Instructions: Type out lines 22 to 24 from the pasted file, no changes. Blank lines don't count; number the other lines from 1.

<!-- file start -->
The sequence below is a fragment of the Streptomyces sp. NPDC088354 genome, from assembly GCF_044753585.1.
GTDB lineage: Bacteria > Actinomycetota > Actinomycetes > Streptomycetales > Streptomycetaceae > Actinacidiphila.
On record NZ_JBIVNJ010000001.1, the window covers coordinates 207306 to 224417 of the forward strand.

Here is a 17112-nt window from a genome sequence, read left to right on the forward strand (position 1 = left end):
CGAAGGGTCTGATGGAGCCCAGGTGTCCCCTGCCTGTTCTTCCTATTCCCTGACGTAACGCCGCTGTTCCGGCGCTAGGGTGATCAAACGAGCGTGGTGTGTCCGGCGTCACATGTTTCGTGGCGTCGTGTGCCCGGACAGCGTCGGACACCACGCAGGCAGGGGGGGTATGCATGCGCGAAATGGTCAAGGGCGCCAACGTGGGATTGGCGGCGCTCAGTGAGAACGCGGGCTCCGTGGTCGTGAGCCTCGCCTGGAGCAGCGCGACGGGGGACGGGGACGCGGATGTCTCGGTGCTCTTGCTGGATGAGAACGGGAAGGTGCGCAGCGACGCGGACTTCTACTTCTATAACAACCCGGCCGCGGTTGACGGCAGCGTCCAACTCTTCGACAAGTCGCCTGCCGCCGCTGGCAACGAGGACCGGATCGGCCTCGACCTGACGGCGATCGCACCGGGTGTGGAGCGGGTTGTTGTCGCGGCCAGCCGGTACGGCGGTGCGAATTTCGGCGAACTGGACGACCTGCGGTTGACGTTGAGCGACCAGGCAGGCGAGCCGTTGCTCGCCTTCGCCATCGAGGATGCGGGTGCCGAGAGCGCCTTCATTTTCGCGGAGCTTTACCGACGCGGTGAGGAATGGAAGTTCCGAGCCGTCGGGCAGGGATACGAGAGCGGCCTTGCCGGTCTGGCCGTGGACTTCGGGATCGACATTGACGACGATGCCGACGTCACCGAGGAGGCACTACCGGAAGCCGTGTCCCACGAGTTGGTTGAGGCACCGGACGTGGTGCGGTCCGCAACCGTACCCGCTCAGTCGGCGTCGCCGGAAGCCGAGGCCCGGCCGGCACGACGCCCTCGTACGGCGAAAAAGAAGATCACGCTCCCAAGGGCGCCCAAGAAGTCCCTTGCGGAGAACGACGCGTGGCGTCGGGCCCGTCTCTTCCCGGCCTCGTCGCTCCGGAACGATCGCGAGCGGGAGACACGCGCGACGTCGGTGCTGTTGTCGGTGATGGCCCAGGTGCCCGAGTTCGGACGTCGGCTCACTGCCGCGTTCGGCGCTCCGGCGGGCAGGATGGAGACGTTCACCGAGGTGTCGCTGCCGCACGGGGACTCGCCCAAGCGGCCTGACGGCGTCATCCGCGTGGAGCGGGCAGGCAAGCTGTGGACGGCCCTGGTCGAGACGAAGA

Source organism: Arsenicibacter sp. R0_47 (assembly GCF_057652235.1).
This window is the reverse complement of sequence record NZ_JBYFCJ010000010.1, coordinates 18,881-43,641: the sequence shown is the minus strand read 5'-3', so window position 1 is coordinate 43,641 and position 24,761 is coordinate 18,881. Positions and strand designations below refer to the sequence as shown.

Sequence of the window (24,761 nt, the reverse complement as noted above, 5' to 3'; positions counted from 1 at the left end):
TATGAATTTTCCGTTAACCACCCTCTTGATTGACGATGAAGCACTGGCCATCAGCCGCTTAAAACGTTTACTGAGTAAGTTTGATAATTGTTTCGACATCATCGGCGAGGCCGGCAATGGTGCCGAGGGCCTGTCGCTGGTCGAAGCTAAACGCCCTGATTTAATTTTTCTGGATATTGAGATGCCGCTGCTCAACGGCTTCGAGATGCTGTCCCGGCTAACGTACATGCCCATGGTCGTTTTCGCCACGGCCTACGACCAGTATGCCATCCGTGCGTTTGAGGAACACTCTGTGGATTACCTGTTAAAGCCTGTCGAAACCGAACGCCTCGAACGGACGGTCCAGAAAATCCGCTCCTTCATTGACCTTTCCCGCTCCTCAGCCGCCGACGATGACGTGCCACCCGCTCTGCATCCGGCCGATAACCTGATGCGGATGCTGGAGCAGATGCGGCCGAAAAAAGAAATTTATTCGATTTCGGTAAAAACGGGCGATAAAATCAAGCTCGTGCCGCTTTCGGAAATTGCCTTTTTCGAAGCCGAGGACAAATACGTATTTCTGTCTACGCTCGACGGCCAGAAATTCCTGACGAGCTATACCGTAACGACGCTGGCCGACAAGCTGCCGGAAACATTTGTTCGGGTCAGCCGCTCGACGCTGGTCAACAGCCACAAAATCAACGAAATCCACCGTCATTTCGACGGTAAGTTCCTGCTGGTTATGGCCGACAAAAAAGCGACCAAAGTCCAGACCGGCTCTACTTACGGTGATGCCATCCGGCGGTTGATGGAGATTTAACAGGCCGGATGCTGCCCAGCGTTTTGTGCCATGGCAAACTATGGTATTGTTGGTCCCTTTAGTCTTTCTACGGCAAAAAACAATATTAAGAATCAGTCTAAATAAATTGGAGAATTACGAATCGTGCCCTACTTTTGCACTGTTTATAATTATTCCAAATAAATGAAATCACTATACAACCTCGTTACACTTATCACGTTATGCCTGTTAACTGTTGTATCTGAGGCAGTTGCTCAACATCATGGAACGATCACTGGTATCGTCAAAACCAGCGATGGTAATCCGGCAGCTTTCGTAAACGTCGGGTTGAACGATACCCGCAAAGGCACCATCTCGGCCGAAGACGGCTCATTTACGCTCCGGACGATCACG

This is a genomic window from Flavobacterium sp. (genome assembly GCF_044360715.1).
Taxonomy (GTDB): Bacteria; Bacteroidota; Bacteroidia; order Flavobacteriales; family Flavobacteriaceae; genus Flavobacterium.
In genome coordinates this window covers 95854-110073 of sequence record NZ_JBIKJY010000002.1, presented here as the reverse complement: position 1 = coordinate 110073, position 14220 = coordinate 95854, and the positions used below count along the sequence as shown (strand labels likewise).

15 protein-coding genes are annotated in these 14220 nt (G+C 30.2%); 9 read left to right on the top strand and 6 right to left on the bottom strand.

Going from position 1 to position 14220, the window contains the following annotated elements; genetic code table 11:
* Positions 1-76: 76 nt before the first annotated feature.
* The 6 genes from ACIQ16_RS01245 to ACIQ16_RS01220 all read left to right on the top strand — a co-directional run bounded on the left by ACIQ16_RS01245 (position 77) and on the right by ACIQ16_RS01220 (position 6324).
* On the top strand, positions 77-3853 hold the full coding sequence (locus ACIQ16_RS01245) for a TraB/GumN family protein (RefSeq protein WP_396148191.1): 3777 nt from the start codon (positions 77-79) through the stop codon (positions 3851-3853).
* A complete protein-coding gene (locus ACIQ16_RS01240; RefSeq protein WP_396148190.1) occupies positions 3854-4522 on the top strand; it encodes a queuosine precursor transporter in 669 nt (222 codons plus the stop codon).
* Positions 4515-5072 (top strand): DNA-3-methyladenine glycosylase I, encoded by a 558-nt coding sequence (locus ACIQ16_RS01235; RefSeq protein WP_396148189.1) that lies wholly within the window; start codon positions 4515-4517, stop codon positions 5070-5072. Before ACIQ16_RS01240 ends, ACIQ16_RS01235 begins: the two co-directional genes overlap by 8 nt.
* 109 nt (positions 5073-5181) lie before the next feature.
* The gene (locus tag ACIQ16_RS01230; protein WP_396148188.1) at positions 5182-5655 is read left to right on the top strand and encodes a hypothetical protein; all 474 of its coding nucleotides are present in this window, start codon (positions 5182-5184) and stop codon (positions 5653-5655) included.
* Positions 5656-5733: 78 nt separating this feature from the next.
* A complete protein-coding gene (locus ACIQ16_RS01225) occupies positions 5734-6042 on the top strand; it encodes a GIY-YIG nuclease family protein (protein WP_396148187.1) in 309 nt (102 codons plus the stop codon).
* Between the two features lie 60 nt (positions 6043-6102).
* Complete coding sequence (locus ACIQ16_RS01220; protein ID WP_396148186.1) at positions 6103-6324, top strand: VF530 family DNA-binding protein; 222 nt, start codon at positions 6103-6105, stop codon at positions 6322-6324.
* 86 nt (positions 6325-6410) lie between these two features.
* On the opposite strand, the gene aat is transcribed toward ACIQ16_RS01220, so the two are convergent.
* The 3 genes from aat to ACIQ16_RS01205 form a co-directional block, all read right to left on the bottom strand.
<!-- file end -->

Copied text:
* Positions 5656-5733: 78 nt separating this feature from the next.
* A complete protein-coding gene (locus ACIQ16_RS01225) occupies positions 5734-6042 on the top strand; it encodes a GIY-YIG nuclease family protein (protein WP_396148187.1) in 309 nt (102 codons plus the stop codon).
* Between the two features lie 60 nt (positions 6043-6102).